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Old April 16th, 2011, 07:13 PM   #477
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Final bitter-sweet days for railway refugees
11 April 2011
South China Morning Post

Few traces remain of the two-year battle waged between villagers, activists, the government and the MTR Corp over the future of a community forced to move out of the way of the new high-speed border railway.

The self-styled patrol unit of students and other volunteers who vowed to protect the Tsoi Yuen villagers has gone. So have the security guards hired by the MTR Corp with whom the protesters often clashed. And by the end of the month, the remaining villagers will also be gone.

All that is left to show of the intense political struggle between a new breed of activists, who believe the city should not sacrifice the well-being of any individual in its pursuit of economic growth, and the pro-growth government are the paintings and photographs around the village that document a two-year campaign.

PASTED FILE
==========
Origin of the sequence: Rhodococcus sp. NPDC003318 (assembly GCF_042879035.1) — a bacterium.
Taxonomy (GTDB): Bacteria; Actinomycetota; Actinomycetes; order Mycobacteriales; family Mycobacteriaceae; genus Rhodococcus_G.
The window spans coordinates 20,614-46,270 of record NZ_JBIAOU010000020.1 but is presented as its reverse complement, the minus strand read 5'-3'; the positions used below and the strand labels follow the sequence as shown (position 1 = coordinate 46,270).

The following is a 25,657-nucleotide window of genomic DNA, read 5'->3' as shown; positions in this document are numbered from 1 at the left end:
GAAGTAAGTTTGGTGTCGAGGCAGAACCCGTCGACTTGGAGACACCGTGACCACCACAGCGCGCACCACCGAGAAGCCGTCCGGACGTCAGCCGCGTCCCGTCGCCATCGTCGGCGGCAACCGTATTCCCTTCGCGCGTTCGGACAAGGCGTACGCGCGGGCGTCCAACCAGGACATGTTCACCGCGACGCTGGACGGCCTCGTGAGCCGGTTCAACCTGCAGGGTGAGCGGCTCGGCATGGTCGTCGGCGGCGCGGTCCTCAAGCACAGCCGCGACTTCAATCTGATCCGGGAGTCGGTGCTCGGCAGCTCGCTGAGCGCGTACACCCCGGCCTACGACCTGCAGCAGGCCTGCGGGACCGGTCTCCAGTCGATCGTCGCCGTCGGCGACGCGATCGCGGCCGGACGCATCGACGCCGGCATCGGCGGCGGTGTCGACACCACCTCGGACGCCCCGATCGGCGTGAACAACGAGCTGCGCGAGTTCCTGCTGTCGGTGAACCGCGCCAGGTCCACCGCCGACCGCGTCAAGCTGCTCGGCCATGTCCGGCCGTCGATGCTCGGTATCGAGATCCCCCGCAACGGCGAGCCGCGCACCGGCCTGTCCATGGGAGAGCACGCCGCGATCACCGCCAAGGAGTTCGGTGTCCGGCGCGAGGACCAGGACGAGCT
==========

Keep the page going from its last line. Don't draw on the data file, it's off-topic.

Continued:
Things have gone quiet since a deal was finalised for the residents to move to temporary homes built by the MTR Corp on land they have bought to build a new village.

"I have been packing for several days," 72-year-old Ip Shui-lai said. "It will take some soul-searching to figure out what to take and what to leave. Moving from a big home to a smaller one means plenty of the things have to be thrown away."

Ip and his father pooled their savings of HK$30,000 to buy 7,800 sq ft of land in the once little-known village near the People's Liberation Army camp at Shek Kong in 1963. His father, a teacher, named it Ip Garden and built a 700 sq ft house where they planted fruit trees, grew vegetables and raised chickens and pigeons, selling what they did not need.

"But it is a relief that we are having a new village eventually after so much hardship and frustration," Ip said as he took a break from packing in his house, which will be demolished to make way for a depot for the HK$66.9 billion railway connecting Hong Kong with Guangzhou. "I look forward to living in the new village where I believe I can enjoy retirement," he said.

But for neighbour Shung Tai, it is a sad moment. "The past two years have been a bad time," she said. "This house I am living in was built by my parents. I have lived here since I was born and those neighbours have been my neighbours for the past half a century. I don't want to move but I have no choice." Weeping, she said she had not started packing because "I don't know how to pack".